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[So what if no one knows who's behind the WTC attack. Everyone's still got a theory!][So what if no one knows who's behind the WTC attack. Everyone's still got a theory!]

   Nidhi Taparia

Osama bin Laden in not in Afghanistan. He is in America, mobilising finances while George W Bush searches for him in countries far away.

The guy in Afghanistan? That's a replica -- thanks to plastic-surgery -- rousing Afghani passion while the real Laden sits somewhere in the US handling business deals and making a killing on Wall Street after the stock market crash he helped promote. This also explains why Ayman al-Zawahiri, a 50-year-old surgeon from Cairo has risen to second in command.

Did you really believe that bin Laden, with millions to his name, would orchestrate a military strike of this magnitude from among the most impoverished countries on the planet? Can you imagine him in hiding, changing houses every 24 hours and shying away from contact with the rest of the world? Get real.

At the moment, this conspiracy theory lies in my mind alone. Tomorrow, however, it could be all over the Web!

Just like the Nostradamus prediction, the 'Number 11' theory and MS Word's intentionally embedded messages. Some even believed President Bush had a hand in the whole affair.

The Internet, already a fertile ground for hoaxes and theories, has become a thicket of false information. After all, one click is all it takes to proliferate information at an astounding rate. According to experts, these rumours are a hi-tech answer feeding a primitive need of information. Email has replaced urban legends and stories passed around campfires.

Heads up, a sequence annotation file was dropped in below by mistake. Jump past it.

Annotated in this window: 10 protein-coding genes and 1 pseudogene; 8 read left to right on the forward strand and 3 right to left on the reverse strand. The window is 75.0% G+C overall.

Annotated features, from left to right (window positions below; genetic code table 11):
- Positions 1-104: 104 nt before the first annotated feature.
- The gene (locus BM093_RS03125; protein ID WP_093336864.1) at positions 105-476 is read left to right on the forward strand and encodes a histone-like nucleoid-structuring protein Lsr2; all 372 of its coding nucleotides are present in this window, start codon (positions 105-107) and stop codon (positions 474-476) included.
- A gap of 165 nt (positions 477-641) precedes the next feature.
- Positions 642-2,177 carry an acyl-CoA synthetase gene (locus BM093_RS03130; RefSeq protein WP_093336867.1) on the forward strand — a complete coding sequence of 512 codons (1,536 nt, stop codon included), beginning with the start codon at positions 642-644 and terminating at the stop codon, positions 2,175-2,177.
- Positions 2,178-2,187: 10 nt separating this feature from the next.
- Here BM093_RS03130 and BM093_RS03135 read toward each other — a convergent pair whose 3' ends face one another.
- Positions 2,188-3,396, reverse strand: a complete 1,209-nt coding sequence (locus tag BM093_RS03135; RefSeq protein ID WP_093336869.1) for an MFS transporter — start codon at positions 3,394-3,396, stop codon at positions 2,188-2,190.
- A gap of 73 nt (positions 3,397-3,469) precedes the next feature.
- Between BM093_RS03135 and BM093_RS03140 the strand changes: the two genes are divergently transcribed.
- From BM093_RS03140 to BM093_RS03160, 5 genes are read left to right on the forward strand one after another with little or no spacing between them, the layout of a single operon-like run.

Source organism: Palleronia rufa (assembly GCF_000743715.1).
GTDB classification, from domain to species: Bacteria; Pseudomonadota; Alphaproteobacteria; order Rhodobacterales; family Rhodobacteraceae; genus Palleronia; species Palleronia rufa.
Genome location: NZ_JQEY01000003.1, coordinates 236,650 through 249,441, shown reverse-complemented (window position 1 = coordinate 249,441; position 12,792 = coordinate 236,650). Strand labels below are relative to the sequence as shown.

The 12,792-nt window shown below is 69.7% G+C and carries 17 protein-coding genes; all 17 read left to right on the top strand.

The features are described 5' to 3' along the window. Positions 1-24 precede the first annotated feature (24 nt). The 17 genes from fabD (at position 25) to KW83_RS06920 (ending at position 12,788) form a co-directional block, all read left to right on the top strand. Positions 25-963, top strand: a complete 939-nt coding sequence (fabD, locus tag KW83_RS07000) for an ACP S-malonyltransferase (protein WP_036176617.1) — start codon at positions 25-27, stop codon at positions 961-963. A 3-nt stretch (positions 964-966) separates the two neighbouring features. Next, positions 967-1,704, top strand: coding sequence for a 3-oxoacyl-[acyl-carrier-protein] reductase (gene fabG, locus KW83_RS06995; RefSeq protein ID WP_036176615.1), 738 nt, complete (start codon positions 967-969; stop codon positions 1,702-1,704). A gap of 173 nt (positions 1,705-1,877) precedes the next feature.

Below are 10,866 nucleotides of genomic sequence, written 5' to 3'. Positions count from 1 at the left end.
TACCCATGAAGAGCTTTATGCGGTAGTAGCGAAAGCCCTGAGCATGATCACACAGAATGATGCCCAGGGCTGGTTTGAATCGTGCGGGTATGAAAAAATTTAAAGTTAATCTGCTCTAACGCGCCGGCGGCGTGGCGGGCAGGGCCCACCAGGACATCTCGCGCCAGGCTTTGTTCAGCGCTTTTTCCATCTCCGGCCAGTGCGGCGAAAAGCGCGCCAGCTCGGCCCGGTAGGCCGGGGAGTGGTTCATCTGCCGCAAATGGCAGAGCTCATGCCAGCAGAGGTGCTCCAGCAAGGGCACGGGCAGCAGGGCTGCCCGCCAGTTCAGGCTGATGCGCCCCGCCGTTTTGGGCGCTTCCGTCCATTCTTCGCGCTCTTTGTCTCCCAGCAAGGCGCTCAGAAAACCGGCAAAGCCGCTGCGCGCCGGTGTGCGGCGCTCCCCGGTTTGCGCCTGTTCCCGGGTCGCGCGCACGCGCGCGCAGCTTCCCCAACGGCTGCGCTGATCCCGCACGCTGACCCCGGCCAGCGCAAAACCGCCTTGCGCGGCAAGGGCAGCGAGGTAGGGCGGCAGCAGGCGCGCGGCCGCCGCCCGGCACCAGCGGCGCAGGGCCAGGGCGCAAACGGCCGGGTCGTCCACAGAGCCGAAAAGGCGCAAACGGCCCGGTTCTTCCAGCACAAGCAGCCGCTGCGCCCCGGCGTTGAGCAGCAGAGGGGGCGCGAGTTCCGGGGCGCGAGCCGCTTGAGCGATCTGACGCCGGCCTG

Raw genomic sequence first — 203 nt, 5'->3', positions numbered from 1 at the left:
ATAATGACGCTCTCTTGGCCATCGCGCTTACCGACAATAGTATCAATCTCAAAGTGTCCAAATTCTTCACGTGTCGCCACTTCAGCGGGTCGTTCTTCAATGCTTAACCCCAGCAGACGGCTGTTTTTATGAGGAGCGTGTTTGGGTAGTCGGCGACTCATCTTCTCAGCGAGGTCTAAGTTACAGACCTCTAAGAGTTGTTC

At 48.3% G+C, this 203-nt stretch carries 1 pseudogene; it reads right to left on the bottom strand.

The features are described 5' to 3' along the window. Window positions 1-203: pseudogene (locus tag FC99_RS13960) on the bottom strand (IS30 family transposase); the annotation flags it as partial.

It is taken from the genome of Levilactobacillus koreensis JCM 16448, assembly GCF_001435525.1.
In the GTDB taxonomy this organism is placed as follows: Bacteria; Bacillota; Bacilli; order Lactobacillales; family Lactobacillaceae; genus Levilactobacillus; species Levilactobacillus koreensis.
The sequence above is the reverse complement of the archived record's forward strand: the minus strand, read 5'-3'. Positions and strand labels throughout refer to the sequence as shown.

Surprisingly, Michael Schudson, author of The Power of News, suggested the possibility of this happening way back in 1995: "Imagine a world in which everyone is able to deliver information directly to everyone else through a computer, a world in which everyone can be his or her own journalist."

Today, valid sources of information are sought after, making sites like snopes, hoax busters, urban legends and CSICOP Hoax Watch increasingly popular.

David Emery, official rumour debunker at about.com receives over 200 emails daily, asking him to clarify the latest rumour. According to him, the Nostradamus hoax seemed silly in comparison with a few others, but managed to convince many, particularly young people, who took the prediction to heart. Disproving it, he maintains, had a calming effect on a lot of people.

So, if you log in tomorrow, read about Osama's look alike and get a panic attack, remember: At least you know where this rumour came from.

More Like This:
 -- Terror in America
 -- They told the world before the telly did
 -- Conspiracy theories abound online

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